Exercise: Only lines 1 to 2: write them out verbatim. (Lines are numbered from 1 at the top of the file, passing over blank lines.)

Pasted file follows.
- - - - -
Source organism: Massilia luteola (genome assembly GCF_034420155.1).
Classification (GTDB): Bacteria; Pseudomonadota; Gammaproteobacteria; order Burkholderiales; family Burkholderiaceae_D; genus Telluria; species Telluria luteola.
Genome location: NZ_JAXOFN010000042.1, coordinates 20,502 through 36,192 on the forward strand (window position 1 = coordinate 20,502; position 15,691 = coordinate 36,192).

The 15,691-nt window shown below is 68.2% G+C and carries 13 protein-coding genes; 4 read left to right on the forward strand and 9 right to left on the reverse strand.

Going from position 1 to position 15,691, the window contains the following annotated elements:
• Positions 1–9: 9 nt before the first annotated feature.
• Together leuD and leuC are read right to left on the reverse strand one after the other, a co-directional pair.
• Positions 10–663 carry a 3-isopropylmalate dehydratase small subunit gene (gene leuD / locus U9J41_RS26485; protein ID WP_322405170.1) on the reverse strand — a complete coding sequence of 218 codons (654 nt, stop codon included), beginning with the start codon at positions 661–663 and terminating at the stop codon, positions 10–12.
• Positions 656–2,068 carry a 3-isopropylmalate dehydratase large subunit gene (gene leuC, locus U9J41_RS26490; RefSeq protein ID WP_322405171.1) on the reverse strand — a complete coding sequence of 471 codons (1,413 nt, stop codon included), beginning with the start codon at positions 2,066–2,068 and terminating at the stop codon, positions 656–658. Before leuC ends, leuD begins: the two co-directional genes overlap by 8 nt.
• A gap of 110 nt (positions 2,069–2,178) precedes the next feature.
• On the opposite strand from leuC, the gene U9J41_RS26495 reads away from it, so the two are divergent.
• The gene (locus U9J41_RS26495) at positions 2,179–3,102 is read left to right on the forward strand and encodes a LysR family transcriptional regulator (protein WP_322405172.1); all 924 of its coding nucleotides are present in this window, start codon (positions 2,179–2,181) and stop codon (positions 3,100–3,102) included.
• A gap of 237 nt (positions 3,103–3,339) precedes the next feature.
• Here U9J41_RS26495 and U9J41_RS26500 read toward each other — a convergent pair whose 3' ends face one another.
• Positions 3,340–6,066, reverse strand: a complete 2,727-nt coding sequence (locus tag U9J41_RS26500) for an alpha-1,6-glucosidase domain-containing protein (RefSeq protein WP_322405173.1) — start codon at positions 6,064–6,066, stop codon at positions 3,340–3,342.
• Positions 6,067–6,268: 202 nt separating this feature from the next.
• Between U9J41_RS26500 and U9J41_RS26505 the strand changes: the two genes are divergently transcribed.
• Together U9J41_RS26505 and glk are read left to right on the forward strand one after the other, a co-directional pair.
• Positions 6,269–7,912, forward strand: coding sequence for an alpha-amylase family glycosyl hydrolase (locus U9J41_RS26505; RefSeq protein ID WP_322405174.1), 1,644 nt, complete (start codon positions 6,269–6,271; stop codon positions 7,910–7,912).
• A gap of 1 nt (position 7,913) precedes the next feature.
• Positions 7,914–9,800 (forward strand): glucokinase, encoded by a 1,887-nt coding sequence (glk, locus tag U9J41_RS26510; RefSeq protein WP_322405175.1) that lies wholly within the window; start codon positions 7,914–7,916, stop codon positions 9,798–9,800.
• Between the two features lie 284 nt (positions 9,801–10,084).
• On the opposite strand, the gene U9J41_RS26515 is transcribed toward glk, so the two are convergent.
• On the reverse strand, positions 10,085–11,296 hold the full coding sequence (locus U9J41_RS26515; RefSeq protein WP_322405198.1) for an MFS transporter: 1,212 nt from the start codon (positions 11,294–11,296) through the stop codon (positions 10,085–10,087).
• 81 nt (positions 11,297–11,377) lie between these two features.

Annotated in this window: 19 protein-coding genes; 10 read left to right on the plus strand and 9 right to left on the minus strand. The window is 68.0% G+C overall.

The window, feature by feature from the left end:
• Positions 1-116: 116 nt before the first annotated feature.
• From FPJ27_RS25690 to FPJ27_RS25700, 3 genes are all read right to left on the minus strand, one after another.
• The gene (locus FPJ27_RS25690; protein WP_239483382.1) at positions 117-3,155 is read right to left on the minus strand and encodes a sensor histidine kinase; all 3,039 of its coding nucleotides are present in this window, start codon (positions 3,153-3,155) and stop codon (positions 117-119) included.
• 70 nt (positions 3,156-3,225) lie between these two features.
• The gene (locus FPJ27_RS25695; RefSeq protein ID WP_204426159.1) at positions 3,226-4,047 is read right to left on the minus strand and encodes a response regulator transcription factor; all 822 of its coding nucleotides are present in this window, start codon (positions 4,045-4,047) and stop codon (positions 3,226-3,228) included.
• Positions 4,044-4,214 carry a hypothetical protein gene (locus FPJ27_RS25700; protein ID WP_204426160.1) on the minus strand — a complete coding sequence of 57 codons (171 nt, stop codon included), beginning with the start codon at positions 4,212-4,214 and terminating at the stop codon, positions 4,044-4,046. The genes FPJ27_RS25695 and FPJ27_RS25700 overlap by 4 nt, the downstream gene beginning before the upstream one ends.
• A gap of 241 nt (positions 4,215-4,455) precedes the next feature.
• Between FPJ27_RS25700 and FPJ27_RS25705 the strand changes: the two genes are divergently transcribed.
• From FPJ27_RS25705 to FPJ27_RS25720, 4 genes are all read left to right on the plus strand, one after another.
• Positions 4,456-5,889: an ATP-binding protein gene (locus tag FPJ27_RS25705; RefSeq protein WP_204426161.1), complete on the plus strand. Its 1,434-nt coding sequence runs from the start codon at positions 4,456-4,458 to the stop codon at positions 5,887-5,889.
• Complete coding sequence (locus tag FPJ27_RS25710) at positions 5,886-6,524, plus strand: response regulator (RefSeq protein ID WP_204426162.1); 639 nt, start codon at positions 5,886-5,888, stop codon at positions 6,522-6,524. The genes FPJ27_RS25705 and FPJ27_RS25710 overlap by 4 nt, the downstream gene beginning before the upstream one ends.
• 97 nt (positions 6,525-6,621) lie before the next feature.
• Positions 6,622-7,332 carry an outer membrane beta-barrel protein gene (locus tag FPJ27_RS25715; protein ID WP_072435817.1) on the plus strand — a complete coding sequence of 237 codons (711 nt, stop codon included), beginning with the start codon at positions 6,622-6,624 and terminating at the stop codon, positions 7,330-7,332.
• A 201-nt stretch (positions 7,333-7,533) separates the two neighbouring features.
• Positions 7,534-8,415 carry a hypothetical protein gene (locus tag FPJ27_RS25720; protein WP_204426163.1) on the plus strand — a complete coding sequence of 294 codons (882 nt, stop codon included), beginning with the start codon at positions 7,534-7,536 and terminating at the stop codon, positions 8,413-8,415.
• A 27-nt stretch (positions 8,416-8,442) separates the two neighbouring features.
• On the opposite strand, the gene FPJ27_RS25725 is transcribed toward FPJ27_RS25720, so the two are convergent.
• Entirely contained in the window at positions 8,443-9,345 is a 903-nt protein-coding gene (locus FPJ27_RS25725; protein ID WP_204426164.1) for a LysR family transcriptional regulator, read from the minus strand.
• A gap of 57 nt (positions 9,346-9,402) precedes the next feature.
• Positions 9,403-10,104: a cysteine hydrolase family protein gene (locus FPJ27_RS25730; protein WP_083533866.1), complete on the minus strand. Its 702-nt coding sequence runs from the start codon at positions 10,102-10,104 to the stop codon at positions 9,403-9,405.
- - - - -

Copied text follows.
Source organism: Massilia luteola (genome assembly GCF_034420155.1).
Classification (GTDB): Bacteria; Pseudomonadota; Gammaproteobacteria; order Burkholderiales; family Burkholderiaceae_D; genus Telluria; species Telluria luteola.